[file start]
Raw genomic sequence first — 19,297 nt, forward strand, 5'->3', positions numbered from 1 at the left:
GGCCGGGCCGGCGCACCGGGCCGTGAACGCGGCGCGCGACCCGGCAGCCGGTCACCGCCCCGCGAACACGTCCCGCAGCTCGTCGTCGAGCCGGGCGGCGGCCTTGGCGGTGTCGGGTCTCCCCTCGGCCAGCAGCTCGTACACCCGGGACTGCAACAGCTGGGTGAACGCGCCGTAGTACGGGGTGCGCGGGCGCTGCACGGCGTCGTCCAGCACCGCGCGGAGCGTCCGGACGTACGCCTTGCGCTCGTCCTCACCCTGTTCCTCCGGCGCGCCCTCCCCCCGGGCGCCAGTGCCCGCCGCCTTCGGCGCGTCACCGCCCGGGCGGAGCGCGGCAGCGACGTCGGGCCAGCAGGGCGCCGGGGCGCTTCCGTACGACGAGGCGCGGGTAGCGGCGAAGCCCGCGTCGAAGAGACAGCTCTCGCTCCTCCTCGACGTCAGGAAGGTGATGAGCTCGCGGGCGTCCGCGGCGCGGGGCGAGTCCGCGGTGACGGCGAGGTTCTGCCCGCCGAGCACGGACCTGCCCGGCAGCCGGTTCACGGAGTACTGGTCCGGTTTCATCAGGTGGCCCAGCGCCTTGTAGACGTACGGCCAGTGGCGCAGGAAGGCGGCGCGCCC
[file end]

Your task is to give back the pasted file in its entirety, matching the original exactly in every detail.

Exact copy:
Raw genomic sequence first — 19,297 nt, forward strand, 5'->3', positions numbered from 1 at the left:
GGCCGGGCCGGCGCACCGGGCCGTGAACGCGGCGCGCGACCCGGCAGCCGGTCACCGCCCCGCGAACACGTCCCGCAGCTCGTCGTCGAGCCGGGCGGCGGCCTTGGCGGTGTCGGGTCTCCCCTCGGCCAGCAGCTCGTACACCCGGGACTGCAACAGCTGGGTGAACGCGCCGTAGTACGGGGTGCGCGGGCGCTGCACGGCGTCGTCCAGCACCGCGCGGAGCGTCCGGACGTACGCCTTGCGCTCGTCCTCACCCTGTTCCTCCGGCGCGCCCTCCCCCCGGGCGCCAGTGCCCGCCGCCTTCGGCGCGTCACCGCCCGGGCGGAGCGCGGCAGCGACGTCGGGCCAGCAGGGCGCCGGGGCGCTTCCGTACGACGAGGCGCGGGTAGCGGCGAAGCCCGCGTCGAAGAGACAGCTCTCGCTCCTCCTCGACGTCAGGAAGGTGATGAGCTCGCGGGCGTCCGCGGCGCGGGGCGAGTCCGCGGTGACGGCGAGGTTCTGCCCGCCGAGCACGGACCTGCCCGGCAGCCGGTTCACGGAGTACTGGTCCGGTTTCATCAGGTGGCCCAGCGCCTTGTAGACGTACGGCCAGTGGCGCAGGAAGGCGGCGCGCCC